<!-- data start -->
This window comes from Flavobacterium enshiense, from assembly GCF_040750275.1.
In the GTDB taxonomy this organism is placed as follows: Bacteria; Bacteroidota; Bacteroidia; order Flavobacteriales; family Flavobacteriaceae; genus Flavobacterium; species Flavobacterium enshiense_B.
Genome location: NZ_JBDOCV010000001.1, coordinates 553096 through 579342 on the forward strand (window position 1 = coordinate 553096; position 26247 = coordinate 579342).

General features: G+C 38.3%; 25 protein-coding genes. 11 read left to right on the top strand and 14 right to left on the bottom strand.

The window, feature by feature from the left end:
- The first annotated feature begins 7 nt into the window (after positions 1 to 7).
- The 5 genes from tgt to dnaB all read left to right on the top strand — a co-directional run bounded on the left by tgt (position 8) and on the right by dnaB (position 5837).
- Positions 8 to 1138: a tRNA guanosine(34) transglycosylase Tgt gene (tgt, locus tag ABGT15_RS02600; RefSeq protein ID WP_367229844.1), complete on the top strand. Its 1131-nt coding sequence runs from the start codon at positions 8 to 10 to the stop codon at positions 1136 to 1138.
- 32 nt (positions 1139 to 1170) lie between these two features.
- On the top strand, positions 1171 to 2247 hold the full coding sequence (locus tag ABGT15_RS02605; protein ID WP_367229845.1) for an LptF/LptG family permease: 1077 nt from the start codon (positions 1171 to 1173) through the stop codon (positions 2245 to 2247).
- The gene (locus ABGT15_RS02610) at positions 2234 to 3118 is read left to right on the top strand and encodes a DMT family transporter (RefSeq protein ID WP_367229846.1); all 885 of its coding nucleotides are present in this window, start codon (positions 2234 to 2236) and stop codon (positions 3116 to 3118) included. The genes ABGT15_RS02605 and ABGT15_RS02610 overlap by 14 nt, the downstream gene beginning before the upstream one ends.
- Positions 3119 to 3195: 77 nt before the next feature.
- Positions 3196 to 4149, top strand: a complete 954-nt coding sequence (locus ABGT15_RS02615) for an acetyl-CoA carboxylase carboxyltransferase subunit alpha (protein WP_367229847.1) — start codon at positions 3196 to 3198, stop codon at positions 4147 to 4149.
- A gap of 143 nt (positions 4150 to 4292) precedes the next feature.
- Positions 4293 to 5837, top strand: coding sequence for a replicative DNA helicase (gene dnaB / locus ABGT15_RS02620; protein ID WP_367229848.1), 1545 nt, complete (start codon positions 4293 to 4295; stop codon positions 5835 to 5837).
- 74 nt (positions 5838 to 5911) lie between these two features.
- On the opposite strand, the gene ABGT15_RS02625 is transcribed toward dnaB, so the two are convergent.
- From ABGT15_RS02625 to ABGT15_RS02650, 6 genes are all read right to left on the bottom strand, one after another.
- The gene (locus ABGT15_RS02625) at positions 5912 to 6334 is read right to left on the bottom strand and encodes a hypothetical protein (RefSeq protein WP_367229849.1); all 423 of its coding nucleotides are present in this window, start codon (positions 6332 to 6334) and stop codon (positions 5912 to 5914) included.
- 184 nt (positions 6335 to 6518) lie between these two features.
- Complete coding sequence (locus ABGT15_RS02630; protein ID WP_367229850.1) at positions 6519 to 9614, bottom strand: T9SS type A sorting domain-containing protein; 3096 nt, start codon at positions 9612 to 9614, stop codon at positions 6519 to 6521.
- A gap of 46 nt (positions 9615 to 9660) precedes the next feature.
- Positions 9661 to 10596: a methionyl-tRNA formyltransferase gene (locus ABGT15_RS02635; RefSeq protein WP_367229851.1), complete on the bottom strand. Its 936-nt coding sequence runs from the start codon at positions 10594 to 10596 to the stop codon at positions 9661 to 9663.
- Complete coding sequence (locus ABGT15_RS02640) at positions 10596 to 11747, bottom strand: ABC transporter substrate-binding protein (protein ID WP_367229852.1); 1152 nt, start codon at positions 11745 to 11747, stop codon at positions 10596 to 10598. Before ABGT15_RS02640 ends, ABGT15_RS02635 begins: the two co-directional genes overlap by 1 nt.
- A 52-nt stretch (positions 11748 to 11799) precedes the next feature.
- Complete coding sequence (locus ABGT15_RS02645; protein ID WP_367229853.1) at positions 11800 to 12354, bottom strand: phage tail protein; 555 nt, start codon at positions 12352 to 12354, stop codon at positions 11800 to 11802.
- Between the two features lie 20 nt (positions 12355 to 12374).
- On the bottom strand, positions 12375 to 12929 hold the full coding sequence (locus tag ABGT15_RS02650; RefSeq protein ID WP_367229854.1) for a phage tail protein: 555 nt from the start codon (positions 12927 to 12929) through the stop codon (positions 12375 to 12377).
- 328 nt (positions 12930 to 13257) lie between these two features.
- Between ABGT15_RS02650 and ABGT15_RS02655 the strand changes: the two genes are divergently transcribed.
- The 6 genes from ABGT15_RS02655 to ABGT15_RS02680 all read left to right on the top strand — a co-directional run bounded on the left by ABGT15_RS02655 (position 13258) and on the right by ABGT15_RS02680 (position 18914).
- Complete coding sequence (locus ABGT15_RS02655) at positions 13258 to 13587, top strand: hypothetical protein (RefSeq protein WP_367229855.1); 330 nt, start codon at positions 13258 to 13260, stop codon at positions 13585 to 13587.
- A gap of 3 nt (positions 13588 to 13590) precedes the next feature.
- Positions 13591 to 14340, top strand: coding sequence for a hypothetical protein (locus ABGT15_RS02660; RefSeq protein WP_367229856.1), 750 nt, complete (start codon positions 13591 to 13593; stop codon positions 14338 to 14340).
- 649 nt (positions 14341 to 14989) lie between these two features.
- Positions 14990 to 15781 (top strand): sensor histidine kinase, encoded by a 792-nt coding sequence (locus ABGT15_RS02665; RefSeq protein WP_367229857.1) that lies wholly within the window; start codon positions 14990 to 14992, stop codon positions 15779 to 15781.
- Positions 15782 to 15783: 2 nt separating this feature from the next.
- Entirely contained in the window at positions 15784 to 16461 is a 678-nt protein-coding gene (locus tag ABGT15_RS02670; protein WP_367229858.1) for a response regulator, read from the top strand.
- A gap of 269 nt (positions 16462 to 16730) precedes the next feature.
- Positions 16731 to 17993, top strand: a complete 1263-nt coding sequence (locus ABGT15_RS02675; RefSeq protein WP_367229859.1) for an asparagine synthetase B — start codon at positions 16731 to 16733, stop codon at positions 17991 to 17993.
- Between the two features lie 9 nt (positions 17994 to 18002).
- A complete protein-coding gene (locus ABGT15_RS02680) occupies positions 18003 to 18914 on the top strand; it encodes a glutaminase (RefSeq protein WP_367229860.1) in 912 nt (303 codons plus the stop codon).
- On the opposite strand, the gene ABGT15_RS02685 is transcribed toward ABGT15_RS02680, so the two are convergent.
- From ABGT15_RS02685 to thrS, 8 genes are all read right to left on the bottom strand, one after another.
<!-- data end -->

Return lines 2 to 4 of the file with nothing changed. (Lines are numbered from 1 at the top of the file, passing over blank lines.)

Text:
In the GTDB taxonomy this organism is placed as follows: Bacteria; Bacteroidota; Bacteroidia; order Flavobacteriales; family Flavobacteriaceae; genus Flavobacterium; species Flavobacterium enshiense_B.
Genome location: NZ_JBDOCV010000001.1, coordinates 553096 through 579342 on the forward strand (window position 1 = coordinate 553096; position 26247 = coordinate 579342).

General features: G+C 38.3%; 25 protein-coding genes. 11 read left to right on the top strand and 14 right to left on the bottom strand.